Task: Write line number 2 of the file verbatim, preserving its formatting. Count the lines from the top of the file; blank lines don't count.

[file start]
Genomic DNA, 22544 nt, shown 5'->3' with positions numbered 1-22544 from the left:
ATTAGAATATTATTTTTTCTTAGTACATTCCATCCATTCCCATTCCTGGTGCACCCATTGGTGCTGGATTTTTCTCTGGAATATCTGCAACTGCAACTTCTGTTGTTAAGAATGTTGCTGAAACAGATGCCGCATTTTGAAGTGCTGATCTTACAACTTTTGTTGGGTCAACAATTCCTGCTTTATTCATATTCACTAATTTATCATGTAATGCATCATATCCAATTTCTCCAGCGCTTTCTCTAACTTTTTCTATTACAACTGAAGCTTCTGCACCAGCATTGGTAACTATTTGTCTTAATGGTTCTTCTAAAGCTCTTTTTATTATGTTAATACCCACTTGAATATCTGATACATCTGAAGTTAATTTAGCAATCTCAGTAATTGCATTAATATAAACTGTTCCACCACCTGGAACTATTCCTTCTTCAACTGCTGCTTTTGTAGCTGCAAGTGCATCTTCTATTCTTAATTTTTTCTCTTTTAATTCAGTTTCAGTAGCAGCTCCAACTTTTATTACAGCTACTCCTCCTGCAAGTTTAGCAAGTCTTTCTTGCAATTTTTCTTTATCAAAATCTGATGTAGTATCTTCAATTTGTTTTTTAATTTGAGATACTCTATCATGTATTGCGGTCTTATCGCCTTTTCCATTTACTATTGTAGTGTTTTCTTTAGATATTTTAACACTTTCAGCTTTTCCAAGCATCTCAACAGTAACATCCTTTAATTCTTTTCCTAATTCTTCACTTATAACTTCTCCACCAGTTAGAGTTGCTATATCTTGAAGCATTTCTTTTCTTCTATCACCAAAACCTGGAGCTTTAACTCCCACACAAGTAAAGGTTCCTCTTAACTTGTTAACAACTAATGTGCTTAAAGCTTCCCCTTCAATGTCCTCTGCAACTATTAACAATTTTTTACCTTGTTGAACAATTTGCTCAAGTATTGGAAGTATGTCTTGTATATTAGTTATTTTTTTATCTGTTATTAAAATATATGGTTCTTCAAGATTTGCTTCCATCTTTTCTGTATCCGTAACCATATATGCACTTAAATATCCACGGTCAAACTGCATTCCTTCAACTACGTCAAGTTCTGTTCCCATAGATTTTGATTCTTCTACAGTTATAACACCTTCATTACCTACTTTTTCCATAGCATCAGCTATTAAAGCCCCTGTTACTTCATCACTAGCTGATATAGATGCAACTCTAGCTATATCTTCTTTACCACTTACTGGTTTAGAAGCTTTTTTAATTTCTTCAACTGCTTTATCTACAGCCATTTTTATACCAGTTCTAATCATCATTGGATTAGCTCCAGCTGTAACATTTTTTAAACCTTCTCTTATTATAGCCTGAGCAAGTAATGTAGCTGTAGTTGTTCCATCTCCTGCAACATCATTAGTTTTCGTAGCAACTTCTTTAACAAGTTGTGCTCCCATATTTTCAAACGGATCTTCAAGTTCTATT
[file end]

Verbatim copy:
ATTAGAATATTATTTTTTCTTAGTACATTCCATCCATTCCCATTCCTGGTGCACCCATTGGTGCTGGATTTTTCTCTGGAATATCTGCAACTGCAACTTCTGTTGTTAAGAATGTTGCTGAAACAGATGCCGCATTTTGAAGTGCTGATCTTACAACTTTTGTTGGGTCAACAATTCCTGCTTTATTCATATTCACTAATTTATCATGTAATGCATCATATCCAATTTCTCCAGCGCTTTCTCTAACTTTTTCTATTACAACTGAAGCTTCTGCACCAGCATTGGTAACTATTTGTCTTAATGGTTCTTCTAAAGCTCTTTTTATTATGTTAATACCCACTTGAATATCTGATACATCTGAAGTTAATTTAGCAATCTCAGTAATTGCATTAATATAAACTGTTCCACCACCTGGAACTATTCCTTCTTCAACTGCTGCTTTTGTAGCTGCAAGTGCATCTTCTATTCTTAATTTTTTCTCTTTTAATTCAGTTTCAGTAGCAGCTCCAACTTTTATTACAGCTACTCCTCCTGCAAGTTTAGCAAGTCTTTCTTGCAATTTTTCTTTATCAAAATCTGATGTAGTATCTTCAATTTGTTTTTTAATTTGAGATACTCTATCATGTATTGCGGTCTTATCGCCTTTTCCATTTACTATTGTAGTGTTTTCTTTAGATATTTTAACACTTTCAGCTTTTCCAAGCATCTCAACAGTAACATCCTTTAATTCTTTTCCTAATTCTTCACTTATAACTTCTCCACCAGTTAGAGTTGCTATATCTTGAAGCATTTCTTTTCTTCTATCACCAAAACCTGGAGCTTTAACTCCCACACAAGTAAAGGTTCCTCTTAACTTGTTAACAACTAATGTGCTTAAAGCTTCCCCTTCAATGTCCTCTGCAACTATTAACAATTTTTTACCTTGTTGAACAATTTGCTCAAGTATTGGAAGTATGTCTTGTATATTAGTTATTTTTTTATCTGTTATTAAAATATATGGTTCTTCAAGATTTGCTTCCATCTTTTCTGTATCCGTAACCATATATGCACTTAAATATCCACGGTCAAACTGCATTCCTTCAACTACGTCAAGTTCTGTTCCCATAGATTTTGATTCTTCTACAGTTATAACACCTTCATTACCTACTTTTTCCATAGCATCAGCTATTAAAGCCCCTGTTACTTCATCACTAGCTGATATAGATGCAACTCTAGCTATATCTTCTTTACCACTTACTGGTTTAGAAGCTTTTTTAATTTCTTCAACTGCTTTATCTACAGCCATTTTTATACCAGTTCTAATCATCATTGGATTAGCTCCAGCTGTAACATTTTTTAAACCTTCTCTTATTATAGCCTGAGCAAGTAATGTAGCTGTAGTTGTTCCATCTCCTGCAACATCATTAGTTTTCGTAGCAACTTCTTTAACAAGTTGTGCTCCCATATTTTCAAACGGATCTTCAAGTTCTATT